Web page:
– By making some data public,  it provides a new data source of who and how that data is being consumed.   The insights and analytics of the data consumption and how it was being used has also been of great strategic advantage to the providing companies to proactively engage the market that is consuming it by spotting the opportunities or disruptors early in the process.
– Consumption data itself can be a new revenue business for the data leaders and aggregators.   Its an interesting model as your selling consumption data and in turn track who is consuming the consumption data to add to your data pool.  ( Recursive in nature )
– Companies that lead in their industries in data sharing also tend to gain an advantage in setting up strategic relationships and ultimately become more of the broker of data in their industries.  As the broker of data, you become the aggregator and ultimately have a larger industry view of how and who is consuming not only your data,  but all the other data sources you are aggregating.
Public data leadership is similar to a land grab.   Pro-activity is the key.   Its never too early to lead,  but for those that are followers, it will always be too late.

FEDA / Harvard Cluster Studies Follow Up

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I had a follow up to the Cluster Analysis kick off hosted at the UMN last September 2014.  Joining me on the call was the MN Director of innovation and we where exploring partnership opportunities around the collection of economic data in both the public data and innovation space.   My particular interest was in capturing addition data around innovation centers the full lifecycle of start-up maturation on a regional level.   Though partnerships with centers and through integration with public data sources  we could get a level deeper in the economic activity happening in the corporate and entrepreneurial areas.  By building on the standards already set forth in the cluster analysis we hope to define the next level of data in this area so that all regions could capture data consistently for analysis.   We are looking to develop analytics for the health and activity within clusters around the time, cost, and progress made by start-ups and corporate innovation initiatives.  The innovation centers provide a great base where much of this activity is happening and can be one of key sources of data for the overall model.   I’ve been working with economist and other data analytics specialists to develop economic data models to this end and identifying the public, private, and NGO data partnerships that could provide valuable in a integrated data capture strategy.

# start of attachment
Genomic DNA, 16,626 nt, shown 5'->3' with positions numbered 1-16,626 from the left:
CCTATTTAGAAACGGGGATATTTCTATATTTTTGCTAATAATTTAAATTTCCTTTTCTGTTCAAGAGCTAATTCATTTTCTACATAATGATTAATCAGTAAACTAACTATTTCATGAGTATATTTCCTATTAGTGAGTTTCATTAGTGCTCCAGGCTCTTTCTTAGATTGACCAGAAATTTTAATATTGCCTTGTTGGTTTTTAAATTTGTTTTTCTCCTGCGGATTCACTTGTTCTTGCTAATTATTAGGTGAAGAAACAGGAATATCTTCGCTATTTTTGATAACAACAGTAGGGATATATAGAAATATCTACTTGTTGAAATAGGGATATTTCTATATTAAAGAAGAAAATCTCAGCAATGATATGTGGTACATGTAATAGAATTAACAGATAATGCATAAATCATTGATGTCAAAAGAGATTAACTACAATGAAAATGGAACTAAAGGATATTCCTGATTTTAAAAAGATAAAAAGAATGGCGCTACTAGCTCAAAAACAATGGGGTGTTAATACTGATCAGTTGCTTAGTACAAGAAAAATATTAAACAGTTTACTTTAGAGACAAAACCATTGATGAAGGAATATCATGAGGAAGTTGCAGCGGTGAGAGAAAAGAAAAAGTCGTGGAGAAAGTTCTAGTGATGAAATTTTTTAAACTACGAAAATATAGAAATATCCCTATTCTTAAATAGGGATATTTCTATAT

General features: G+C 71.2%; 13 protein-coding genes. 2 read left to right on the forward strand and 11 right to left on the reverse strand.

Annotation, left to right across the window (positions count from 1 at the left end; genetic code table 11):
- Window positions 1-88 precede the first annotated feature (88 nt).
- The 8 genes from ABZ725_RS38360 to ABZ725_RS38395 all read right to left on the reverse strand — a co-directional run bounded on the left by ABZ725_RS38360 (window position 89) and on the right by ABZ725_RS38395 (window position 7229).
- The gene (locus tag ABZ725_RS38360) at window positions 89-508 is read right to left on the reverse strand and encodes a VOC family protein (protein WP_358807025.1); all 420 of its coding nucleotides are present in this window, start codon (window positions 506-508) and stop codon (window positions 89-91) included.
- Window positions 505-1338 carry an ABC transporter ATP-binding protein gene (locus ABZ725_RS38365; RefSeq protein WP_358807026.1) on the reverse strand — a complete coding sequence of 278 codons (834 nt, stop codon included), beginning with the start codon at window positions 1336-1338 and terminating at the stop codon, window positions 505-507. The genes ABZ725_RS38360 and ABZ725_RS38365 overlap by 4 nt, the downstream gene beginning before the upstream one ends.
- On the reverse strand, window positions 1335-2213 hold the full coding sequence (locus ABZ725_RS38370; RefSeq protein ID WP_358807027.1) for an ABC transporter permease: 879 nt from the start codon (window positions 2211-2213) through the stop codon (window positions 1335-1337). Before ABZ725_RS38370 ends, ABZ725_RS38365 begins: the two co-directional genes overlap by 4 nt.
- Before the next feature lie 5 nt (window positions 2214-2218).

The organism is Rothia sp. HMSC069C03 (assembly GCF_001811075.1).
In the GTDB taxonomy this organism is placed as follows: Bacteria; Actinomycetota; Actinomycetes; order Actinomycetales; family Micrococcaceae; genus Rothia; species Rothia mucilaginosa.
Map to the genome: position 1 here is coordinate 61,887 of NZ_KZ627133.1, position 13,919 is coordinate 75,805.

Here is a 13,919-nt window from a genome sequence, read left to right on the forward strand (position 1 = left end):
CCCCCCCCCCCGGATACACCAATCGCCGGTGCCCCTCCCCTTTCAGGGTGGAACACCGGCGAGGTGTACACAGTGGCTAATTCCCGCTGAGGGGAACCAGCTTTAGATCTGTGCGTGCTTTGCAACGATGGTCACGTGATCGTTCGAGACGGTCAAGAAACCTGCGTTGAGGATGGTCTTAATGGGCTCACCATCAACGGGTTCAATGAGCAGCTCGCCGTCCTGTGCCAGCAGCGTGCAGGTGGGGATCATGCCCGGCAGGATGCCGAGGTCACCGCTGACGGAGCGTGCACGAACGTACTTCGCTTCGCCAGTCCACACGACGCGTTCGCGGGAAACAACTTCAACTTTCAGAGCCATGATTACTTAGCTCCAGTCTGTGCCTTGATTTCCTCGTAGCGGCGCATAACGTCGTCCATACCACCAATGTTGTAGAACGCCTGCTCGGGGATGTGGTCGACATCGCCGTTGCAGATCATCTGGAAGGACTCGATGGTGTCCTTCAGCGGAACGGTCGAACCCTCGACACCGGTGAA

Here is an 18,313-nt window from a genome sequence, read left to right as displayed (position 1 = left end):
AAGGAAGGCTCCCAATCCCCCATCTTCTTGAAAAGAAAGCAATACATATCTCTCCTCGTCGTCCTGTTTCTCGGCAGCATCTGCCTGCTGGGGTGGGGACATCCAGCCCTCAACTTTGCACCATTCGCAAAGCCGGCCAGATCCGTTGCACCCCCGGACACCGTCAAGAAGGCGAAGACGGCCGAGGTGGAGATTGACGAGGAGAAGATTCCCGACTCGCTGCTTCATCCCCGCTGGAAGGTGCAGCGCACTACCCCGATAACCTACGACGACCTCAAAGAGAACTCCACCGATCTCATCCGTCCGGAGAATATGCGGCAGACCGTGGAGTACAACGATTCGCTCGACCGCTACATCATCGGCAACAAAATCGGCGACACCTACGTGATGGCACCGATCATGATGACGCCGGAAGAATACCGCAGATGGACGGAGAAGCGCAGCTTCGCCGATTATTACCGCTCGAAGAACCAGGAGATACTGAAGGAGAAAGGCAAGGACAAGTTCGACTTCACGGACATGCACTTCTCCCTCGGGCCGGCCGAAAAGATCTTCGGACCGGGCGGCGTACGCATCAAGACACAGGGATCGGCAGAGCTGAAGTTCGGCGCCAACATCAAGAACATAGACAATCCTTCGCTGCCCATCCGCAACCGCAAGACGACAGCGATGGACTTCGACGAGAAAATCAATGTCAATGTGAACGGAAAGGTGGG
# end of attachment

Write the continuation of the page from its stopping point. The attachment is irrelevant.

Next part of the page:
Building Enterprise Data Analytics – 10 considerations

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I attended the 2014 Minneapolis CDO Executive Summit as a guest of the MN State CIO and Director of Innovation.   The event featured an extensive number of speakers sharing their experiences in establishing practices around data aggregation and analytics.   The real world perspectives from corporate professions was very insightful to the challenges and levels of investment required to make these initiatives successful.   As I’m currently working on extensive models around data & analytics regarding economic development and innovation metrics I found the networking opportunities at the event invaluable and have led to a number of working groups that continue on since the event.
The event resonated with the years of experience I spent on strategic initiatives with companies,  specifically in the areas of building the data analytic organizations and systems.  Here is a quick top 10 considerations I constantly ran into:
  1. These are new capabilities that have to be developed.  Not to be confused with existing IT data organizations that are maintaining operational systems.  It takes more time, money, and commitment than most organization understand and will require most areas of the company to participate vs. an isolated team approach.
  2. Funding the practice will span not only technology, but a wide range of skills sets from data architecture,  system integration, analytics, etc.   Many companies underestimate the amount of time/cost business subject matter experts will need to be involve and participate in developing the insights that come from the analytics.
  3. While existing system integration seems like a large task,   there is a significant amount of information and meta data that your organization has NOT been capturing over the past decades.   One mitigation approach is to find  strategic partnerships that can leverage their data to create combined data sets that are vastly more valuable than a single organization and can cover history data gaps.
  4. Integrating to public data sources is a vastly under utilized resource.   Many state governments are working to improve systems, apis and crowdsourcing efforts to create more value out of this data.  I have also seen companies create portions of internal data and created their own public share.  This has paid big dividends in terms of the crowdsourcing solutions that have come out of that data and the strategic partnerships that it has attracted.